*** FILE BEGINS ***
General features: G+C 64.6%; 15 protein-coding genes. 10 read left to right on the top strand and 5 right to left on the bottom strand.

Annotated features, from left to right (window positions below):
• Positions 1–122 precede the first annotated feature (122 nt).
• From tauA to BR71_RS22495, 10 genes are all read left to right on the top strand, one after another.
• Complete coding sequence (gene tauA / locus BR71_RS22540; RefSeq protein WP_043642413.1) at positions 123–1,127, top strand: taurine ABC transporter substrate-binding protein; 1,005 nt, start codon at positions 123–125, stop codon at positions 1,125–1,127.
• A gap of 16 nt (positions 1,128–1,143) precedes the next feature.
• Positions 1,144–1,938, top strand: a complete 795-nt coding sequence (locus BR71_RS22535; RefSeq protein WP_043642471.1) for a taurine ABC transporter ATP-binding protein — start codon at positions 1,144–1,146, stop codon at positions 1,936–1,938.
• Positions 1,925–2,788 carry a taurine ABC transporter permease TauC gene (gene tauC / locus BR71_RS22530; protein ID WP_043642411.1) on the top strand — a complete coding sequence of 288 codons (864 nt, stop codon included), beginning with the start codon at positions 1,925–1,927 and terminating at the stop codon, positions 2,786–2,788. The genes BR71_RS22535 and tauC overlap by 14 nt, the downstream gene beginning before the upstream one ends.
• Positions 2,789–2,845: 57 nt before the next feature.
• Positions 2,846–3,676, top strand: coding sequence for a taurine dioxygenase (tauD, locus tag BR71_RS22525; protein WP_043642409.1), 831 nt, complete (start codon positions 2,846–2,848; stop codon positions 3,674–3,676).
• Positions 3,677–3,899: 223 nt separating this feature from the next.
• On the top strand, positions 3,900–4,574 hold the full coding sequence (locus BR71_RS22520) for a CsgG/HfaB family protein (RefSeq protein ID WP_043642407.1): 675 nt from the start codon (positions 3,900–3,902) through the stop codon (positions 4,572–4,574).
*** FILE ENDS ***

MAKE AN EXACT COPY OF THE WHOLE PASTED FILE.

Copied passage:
General features: G+C 64.6%; 15 protein-coding genes. 10 read left to right on the top strand and 5 right to left on the bottom strand.

Annotated features, from left to right (window positions below):
• Positions 1–122 precede the first annotated feature (122 nt).
• From tauA to BR71_RS22495, 10 genes are all read left to right on the top strand, one after another.
• Complete coding sequence (gene tauA / locus BR71_RS22540; RefSeq protein WP_043642413.1) at positions 123–1,127, top strand: taurine ABC transporter substrate-binding protein; 1,005 nt, start codon at positions 123–125, stop codon at positions 1,125–1,127.
• A gap of 16 nt (positions 1,128–1,143) precedes the next feature.
• Positions 1,144–1,938, top strand: a complete 795-nt coding sequence (locus BR71_RS22535; RefSeq protein WP_043642471.1) for a taurine ABC transporter ATP-binding protein — start codon at positions 1,144–1,146, stop codon at positions 1,936–1,938.
• Positions 1,925–2,788 carry a taurine ABC transporter permease TauC gene (gene tauC / locus BR71_RS22530; protein ID WP_043642411.1) on the top strand — a complete coding sequence of 288 codons (864 nt, stop codon included), beginning with the start codon at positions 1,925–1,927 and terminating at the stop codon, positions 2,786–2,788. The genes BR71_RS22535 and tauC overlap by 14 nt, the downstream gene beginning before the upstream one ends.
• Positions 2,789–2,845: 57 nt before the next feature.
• Positions 2,846–3,676, top strand: coding sequence for a taurine dioxygenase (tauD, locus tag BR71_RS22525; protein WP_043642409.1), 831 nt, complete (start codon positions 2,846–2,848; stop codon positions 3,674–3,676).
• Positions 3,677–3,899: 223 nt separating this feature from the next.
• On the top strand, positions 3,900–4,574 hold the full coding sequence (locus BR71_RS22520) for a CsgG/HfaB family protein (RefSeq protein ID WP_043642407.1): 675 nt from the start codon (positions 3,900–3,902) through the stop codon (positions 4,572–4,574).